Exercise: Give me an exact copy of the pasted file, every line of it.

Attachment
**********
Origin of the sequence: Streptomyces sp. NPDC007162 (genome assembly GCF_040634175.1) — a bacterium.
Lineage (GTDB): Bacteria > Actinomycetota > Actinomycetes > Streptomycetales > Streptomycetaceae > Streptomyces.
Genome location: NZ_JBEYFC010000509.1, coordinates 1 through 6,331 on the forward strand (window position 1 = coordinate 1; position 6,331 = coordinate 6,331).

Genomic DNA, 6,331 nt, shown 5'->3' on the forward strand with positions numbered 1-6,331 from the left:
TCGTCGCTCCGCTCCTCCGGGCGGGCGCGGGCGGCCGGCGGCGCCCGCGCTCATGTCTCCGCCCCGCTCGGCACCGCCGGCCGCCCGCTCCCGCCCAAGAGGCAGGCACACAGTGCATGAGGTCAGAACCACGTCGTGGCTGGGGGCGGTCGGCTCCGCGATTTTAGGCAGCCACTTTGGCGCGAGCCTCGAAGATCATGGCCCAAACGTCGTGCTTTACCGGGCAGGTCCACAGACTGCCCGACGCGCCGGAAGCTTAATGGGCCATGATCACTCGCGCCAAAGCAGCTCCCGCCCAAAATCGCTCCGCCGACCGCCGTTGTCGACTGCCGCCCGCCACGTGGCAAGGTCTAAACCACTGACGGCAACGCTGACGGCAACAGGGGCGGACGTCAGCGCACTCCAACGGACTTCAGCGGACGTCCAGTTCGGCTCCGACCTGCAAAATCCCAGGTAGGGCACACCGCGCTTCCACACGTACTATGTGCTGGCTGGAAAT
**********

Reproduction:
Origin of the sequence: Streptomyces sp. NPDC007162 (genome assembly GCF_040634175.1) — a bacterium.
Lineage (GTDB): Bacteria > Actinomycetota > Actinomycetes > Streptomycetales > Streptomycetaceae > Streptomyces.
Genome location: NZ_JBEYFC010000509.1, coordinates 1 through 6,331 on the forward strand (window position 1 = coordinate 1; position 6,331 = coordinate 6,331).

Genomic DNA, 6,331 nt, shown 5'->3' on the forward strand with positions numbered 1-6,331 from the left:
TCGTCGCTCCGCTCCTCCGGGCGGGCGCGGGCGGCCGGCGGCGCCCGCGCTCATGTCTCCGCCCCGCTCGGCACCGCCGGCCGCCCGCTCCCGCCCAAGAGGCAGGCACACAGTGCATGAGGTCAGAACCACGTCGTGGCTGGGGGCGGTCGGCTCCGCGATTTTAGGCAGCCACTTTGGCGCGAGCCTCGAAGATCATGGCCCAAACGTCGTGCTTTACCGGGCAGGTCCACAGACTGCCCGACGCGCCGGAAGCTTAATGGGCCATGATCACTCGCGCCAAAGCAGCTCCCGCCCAAAATCGCTCCGCCGACCGCCGTTGTCGACTGCCGCCCGCCACGTGGCAAGGTCTAAACCACTGACGGCAACGCTGACGGCAACAGGGGCGGACGTCAGCGCACTCCAACGGACTTCAGCGGACGTCCAGTTCGGCTCCGACCTGCAAAATCCCAGGTAGGGCACACCGCGCTTCCACACGTACTATGTGCTGGCTGGAAAT